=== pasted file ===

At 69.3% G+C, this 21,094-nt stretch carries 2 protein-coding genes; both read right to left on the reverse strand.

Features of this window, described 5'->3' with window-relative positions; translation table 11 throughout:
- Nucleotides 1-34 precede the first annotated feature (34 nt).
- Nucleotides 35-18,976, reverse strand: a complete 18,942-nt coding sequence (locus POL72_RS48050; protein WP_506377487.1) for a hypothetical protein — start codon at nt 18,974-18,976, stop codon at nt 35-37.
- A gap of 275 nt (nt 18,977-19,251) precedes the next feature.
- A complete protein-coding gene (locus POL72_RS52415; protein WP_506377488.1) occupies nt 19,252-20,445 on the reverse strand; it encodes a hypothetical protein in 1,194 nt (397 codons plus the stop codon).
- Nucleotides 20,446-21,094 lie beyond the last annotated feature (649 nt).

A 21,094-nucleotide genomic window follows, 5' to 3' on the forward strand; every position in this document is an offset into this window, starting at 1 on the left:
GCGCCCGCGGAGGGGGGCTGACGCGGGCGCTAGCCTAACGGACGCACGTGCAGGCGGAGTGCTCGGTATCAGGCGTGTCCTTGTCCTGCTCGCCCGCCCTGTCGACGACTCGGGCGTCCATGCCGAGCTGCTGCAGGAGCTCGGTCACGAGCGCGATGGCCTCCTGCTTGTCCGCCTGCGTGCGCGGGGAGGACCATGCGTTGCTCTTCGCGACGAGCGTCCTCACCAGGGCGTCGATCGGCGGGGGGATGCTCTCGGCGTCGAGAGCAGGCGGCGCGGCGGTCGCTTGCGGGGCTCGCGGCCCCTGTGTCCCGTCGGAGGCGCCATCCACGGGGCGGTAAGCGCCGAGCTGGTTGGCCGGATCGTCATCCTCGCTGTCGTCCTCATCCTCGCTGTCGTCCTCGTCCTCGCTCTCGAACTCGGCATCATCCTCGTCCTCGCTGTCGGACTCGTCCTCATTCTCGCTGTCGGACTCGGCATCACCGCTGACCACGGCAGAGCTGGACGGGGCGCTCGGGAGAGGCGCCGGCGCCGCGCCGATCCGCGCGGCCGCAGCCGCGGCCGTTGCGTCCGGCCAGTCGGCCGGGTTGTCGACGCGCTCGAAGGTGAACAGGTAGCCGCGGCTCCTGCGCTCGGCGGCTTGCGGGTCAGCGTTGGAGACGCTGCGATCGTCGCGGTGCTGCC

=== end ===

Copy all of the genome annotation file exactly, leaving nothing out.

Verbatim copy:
At 69.3% G+C, this 21,094-nt stretch carries 2 protein-coding genes; both read right to left on the reverse strand.

Features of this window, described 5'->3' with window-relative positions; translation table 11 throughout:
- Nucleotides 1-34 precede the first annotated feature (34 nt).
- Nucleotides 35-18,976, reverse strand: a complete 18,942-nt coding sequence (locus POL72_RS48050; protein WP_506377487.1) for a hypothetical protein — start codon at nt 18,974-18,976, stop codon at nt 35-37.
- A gap of 275 nt (nt 18,977-19,251) precedes the next feature.
- A complete protein-coding gene (locus POL72_RS52415; protein WP_506377488.1) occupies nt 19,252-20,445 on the reverse strand; it encodes a hypothetical protein in 1,194 nt (397 codons plus the stop codon).
- Nucleotides 20,446-21,094 lie beyond the last annotated feature (649 nt).

A 21,094-nucleotide genomic window follows, 5' to 3' on the forward strand; every position in this document is an offset into this window, starting at 1 on the left:
GCGCCCGCGGAGGGGGGCTGACGCGGGCGCTAGCCTAACGGACGCACGTGCAGGCGGAGTGCTCGGTATCAGGCGTGTCCTTGTCCTGCTCGCCCGCCCTGTCGACGACTCGGGCGTCCATGCCGAGCTGCTGCAGGAGCTCGGTCACGAGCGCGATGGCCTCCTGCTTGTCCGCCTGCGTGCGCGGGGAGGACCATGCGTTGCTCTTCGCGACGAGCGTCCTCACCAGGGCGTCGATCGGCGGGGGGATGCTCTCGGCGTCGAGAGCAGGCGGCGCGGCGGTCGCTTGCGGGGCTCGCGGCCCCTGTGTCCCGTCGGAGGCGCCATCCACGGGGCGGTAAGCGCCGAGCTGGTTGGCCGGATCGTCATCCTCGCTGTCGTCCTCATCCTCGCTGTCGTCCTCGTCCTCGCTCTCGAACTCGGCATCATCCTCGTCCTCGCTGTCGGACTCGTCCTCATTCTCGCTGTCGGACTCGGCATCACCGCTGACCACGGCAGAGCTGGACGGGGCGCTCGGGAGAGGCGCCGGCGCCGCGCCGATCCGCGCGGCCGCAGCCGCGGCCGTTGCGTCCGGCCAGTCGGCCGGGTTGTCGACGCGCTCGAAGGTGAACAGGTAGCCGCGGCTCCTGCGCTCGGCGGCTTGCGGGTCAGCGTTGGAGACGCTGCGATCGTCGCGGTGCTGCC